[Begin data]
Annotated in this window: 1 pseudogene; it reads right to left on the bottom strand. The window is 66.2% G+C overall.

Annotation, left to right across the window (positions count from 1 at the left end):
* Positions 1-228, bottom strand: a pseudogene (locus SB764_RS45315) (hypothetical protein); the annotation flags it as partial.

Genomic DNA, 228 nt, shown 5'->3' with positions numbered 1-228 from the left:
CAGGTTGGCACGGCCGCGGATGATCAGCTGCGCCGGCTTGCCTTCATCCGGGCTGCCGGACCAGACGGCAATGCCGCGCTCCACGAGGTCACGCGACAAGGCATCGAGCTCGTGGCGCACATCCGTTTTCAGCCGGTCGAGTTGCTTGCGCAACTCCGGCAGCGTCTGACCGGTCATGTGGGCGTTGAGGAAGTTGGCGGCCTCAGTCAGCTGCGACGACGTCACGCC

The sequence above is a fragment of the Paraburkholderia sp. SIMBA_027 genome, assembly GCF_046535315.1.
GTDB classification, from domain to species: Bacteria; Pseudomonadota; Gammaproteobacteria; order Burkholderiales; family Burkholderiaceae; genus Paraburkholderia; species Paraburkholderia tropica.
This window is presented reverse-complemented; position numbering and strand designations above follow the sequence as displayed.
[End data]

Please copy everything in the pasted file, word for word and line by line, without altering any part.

Annotated in this window: 1 pseudogene; it reads right to left on the bottom strand. The window is 66.2% G+C overall.

Annotation, left to right across the window (positions count from 1 at the left end):
* Positions 1-228, bottom strand: a pseudogene (locus SB764_RS45315) (hypothetical protein); the annotation flags it as partial.

Genomic DNA, 228 nt, shown 5'->3' with positions numbered 1-228 from the left:
CAGGTTGGCACGGCCGCGGATGATCAGCTGCGCCGGCTTGCCTTCATCCGGGCTGCCGGACCAGACGGCAATGCCGCGCTCCACGAGGTCACGCGACAAGGCATCGAGCTCGTGGCGCACATCCGTTTTCAGCCGGTCGAGTTGCTTGCGCAACTCCGGCAGCGTCTGACCGGTCATGTGGGCGTTGAGGAAGTTGGCGGCCTCAGTCAGCTGCGACGACGTCACGCC

The sequence above is a fragment of the Paraburkholderia sp. SIMBA_027 genome, assembly GCF_046535315.1.
GTDB classification, from domain to species: Bacteria; Pseudomonadota; Gammaproteobacteria; order Burkholderiales; family Burkholderiaceae; genus Paraburkholderia; species Paraburkholderia tropica.
This window is presented reverse-complemented; position numbering and strand designations above follow the sequence as displayed.